2. Traditionally, gas chromatography-mass spectrometry (GC/MS) analysis has used a targeted approach called selected ion monitoring (SIM) to quantify specific compounds that may have adverse health effects. Due to method limitations and the constraints of preparing duplicate samples, the information that could be obtained from separately collecting the full scan chromatogram of the sample has often been sacrificed. However, the hybrid technique called synchronous SIM/scan mode alternates between the two acquisition modes, maintaining the accuracy and sensitivity of SIM for targeted analysis while also providing the full scan chromatogram for discovery of non-target compounds. This technology was assessed using calibration data and real-world breath samples from a joint EPA/NIOSH collaboration that investigated the safety of firefighters’ protective gear during controlled structure burns. Collecting field samples is costly and must be performed strategically to ensure that time points and replicates are accurate and representative of the intended population. This is difficult to accomplish with firefighters who are working under volatile conditions. The synchronous SIM/scan method decreases the number of field samples that need to be collected by half and reduces error in trying to recreate time points since a breath sample from a single sorbent tube can be used to collect both the SIM and scan data simultaneously. As a practical demonstration of the method, we investigate thirty-six firefighter breath samples, document organic compounds of interest, and identify additional non-target compounds.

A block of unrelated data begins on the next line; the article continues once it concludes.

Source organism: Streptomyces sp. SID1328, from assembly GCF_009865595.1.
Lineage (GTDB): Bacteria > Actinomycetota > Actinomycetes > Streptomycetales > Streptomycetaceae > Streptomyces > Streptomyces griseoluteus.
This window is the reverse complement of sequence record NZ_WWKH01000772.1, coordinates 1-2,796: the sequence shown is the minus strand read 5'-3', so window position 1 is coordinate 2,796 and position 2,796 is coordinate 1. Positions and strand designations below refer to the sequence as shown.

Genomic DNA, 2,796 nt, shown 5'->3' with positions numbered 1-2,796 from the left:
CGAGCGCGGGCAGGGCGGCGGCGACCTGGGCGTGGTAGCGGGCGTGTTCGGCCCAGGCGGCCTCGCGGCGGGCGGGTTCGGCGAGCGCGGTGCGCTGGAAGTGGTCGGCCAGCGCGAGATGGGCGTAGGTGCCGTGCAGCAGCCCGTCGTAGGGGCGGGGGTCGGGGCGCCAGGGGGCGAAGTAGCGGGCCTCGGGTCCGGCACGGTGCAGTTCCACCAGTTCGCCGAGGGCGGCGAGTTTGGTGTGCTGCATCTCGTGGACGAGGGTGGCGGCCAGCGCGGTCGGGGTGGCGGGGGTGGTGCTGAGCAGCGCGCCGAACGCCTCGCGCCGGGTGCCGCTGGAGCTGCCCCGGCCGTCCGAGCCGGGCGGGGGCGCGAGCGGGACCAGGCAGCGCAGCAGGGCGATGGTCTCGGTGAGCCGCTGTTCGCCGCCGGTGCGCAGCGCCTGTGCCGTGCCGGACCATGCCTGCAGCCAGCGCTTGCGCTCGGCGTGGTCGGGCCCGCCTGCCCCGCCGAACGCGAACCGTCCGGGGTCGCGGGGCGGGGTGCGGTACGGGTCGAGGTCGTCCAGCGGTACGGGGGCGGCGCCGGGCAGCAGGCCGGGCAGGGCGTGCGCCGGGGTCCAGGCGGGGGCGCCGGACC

3. Evaluation of combination drug therapy for treatment of antibiotic-resistant inhalation anthrax in a murine modelExternal
        Heine HS, Shadomy SV, Boyer AE, Chuvala L, Riggins R, Kesterson A, Myrick J, Craig J, Candela MG, Barr JR, Hendricks K, Bower WA, Walke H, Drusano GL.
        Antimicrob Agents Chemother. 2017 Sep;61(9).